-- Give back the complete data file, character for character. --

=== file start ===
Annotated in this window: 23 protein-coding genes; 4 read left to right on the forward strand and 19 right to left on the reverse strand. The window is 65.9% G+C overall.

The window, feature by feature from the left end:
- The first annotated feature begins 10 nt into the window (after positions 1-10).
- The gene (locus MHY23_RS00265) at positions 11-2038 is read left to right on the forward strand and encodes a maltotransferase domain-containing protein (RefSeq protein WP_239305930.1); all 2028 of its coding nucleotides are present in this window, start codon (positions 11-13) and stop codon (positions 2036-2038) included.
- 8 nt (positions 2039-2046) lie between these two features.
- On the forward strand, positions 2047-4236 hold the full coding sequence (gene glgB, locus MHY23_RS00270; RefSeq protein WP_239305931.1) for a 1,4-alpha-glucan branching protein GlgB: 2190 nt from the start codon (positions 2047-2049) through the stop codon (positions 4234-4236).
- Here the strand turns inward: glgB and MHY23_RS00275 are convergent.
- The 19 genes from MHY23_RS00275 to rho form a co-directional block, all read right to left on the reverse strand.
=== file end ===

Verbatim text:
Annotated in this window: 23 protein-coding genes; 4 read left to right on the forward strand and 19 right to left on the reverse strand. The window is 65.9% G+C overall.

The window, feature by feature from the left end:
- The first annotated feature begins 10 nt into the window (after positions 1-10).
- The gene (locus MHY23_RS00265) at positions 11-2038 is read left to right on the forward strand and encodes a maltotransferase domain-containing protein (RefSeq protein WP_239305930.1); all 2028 of its coding nucleotides are present in this window, start codon (positions 11-13) and stop codon (positions 2036-2038) included.
- 8 nt (positions 2039-2046) lie between these two features.
- On the forward strand, positions 2047-4236 hold the full coding sequence (gene glgB, locus MHY23_RS00270; RefSeq protein WP_239305931.1) for a 1,4-alpha-glucan branching protein GlgB: 2190 nt from the start codon (positions 2047-2049) through the stop codon (positions 4234-4236).
- Here the strand turns inward: glgB and MHY23_RS00275 are convergent.
- The 19 genes from MHY23_RS00275 to rho form a co-directional block, all read right to left on the reverse strand.